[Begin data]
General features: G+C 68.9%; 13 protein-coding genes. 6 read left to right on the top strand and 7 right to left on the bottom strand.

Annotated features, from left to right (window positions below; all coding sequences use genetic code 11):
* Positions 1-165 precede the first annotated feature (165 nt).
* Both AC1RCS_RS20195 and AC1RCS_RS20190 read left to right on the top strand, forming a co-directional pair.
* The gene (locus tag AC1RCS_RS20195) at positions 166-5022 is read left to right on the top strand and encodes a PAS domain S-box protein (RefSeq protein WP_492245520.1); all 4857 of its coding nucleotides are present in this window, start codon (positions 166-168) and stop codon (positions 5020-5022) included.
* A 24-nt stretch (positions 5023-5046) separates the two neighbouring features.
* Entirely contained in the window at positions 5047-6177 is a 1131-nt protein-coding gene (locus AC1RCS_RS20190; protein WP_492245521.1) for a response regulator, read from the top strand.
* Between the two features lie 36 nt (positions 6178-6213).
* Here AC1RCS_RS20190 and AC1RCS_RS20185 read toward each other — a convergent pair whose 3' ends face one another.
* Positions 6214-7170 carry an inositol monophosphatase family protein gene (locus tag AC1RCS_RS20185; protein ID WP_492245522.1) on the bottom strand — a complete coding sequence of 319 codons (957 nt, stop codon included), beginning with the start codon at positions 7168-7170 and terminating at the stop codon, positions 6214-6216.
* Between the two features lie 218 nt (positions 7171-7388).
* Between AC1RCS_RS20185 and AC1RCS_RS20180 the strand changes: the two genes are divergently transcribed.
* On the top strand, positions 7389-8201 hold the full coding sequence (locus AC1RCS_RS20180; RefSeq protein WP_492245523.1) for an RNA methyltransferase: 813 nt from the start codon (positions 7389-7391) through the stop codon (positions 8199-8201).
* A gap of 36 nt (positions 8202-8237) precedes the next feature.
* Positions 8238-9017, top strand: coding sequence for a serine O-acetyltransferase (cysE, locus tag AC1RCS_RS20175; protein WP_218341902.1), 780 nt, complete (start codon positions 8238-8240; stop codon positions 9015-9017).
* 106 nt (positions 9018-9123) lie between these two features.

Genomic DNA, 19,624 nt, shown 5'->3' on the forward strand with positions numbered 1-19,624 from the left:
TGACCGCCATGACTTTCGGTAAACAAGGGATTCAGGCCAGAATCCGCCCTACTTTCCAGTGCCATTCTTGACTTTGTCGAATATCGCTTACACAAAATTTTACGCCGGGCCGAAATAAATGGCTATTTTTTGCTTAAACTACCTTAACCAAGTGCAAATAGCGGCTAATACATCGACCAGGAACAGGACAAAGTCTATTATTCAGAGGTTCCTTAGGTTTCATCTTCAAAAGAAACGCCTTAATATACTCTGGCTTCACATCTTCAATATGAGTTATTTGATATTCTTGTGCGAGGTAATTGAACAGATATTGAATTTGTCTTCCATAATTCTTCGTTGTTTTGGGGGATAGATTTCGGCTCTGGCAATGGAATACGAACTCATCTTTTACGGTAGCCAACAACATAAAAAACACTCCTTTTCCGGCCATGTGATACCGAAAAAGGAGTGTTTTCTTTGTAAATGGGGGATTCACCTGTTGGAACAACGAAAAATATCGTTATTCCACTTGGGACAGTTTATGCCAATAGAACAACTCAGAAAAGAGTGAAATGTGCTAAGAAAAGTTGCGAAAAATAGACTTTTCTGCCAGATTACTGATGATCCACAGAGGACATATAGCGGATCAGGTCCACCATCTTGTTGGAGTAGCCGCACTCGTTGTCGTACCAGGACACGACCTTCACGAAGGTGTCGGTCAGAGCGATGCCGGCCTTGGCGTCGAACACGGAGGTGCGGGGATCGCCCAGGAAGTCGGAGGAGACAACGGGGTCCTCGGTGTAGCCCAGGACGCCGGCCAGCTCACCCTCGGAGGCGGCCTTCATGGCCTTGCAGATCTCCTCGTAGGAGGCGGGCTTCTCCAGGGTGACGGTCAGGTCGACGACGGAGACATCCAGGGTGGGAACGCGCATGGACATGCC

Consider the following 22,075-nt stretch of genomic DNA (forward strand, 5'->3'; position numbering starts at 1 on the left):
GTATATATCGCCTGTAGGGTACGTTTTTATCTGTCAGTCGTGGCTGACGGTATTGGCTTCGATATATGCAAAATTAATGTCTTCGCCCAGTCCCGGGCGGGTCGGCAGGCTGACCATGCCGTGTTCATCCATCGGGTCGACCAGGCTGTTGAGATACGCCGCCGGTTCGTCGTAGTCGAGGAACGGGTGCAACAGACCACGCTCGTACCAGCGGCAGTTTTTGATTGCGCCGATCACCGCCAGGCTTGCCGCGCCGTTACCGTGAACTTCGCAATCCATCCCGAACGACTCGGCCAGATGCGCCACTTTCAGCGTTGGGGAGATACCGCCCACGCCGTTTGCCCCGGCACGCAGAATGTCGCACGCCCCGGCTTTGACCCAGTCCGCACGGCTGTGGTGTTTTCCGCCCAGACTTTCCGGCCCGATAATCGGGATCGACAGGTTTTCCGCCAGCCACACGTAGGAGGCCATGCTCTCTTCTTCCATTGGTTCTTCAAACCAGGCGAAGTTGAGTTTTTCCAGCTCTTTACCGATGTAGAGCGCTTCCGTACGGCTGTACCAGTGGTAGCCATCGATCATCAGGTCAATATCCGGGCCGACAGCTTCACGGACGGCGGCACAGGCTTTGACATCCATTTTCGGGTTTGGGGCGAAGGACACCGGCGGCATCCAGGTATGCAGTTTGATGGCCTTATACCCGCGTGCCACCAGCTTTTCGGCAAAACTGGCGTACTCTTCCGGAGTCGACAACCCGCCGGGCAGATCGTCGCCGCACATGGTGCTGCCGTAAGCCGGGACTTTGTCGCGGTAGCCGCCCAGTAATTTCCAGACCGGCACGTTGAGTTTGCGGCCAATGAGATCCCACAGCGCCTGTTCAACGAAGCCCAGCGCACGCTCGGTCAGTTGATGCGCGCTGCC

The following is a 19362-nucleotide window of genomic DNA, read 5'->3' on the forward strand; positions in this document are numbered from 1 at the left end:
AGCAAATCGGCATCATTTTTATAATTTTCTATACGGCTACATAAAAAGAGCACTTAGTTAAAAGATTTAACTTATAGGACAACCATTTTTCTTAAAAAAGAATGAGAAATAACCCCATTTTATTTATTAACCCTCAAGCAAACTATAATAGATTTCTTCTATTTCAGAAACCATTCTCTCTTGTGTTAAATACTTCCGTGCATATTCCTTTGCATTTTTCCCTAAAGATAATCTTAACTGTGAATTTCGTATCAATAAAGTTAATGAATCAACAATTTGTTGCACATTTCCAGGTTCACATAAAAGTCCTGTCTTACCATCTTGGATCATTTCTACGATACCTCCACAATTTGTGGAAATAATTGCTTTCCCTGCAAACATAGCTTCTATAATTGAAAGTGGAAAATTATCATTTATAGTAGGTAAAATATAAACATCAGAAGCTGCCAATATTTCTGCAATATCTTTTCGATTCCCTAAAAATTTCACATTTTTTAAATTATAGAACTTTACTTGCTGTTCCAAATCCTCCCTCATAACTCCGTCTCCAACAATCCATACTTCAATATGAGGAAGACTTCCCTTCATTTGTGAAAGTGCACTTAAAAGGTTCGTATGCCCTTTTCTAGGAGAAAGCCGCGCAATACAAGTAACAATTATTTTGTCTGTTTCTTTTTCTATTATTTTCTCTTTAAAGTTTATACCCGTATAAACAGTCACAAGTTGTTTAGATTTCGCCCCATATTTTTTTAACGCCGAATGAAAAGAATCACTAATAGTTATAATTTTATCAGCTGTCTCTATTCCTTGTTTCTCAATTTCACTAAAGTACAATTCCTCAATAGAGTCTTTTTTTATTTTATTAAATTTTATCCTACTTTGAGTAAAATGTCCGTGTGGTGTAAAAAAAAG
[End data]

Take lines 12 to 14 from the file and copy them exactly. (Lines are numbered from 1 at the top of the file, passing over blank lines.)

* Between AC1RCS_RS20185 and AC1RCS_RS20180 the strand changes: the two genes are divergently transcribed.
* On the top strand, positions 7389-8201 hold the full coding sequence (locus AC1RCS_RS20180; RefSeq protein WP_492245523.1) for an RNA methyltransferase: 813 nt from the start codon (positions 7389-7391) through the stop codon (positions 8199-8201).
* A gap of 36 nt (positions 8202-8237) precedes the next feature.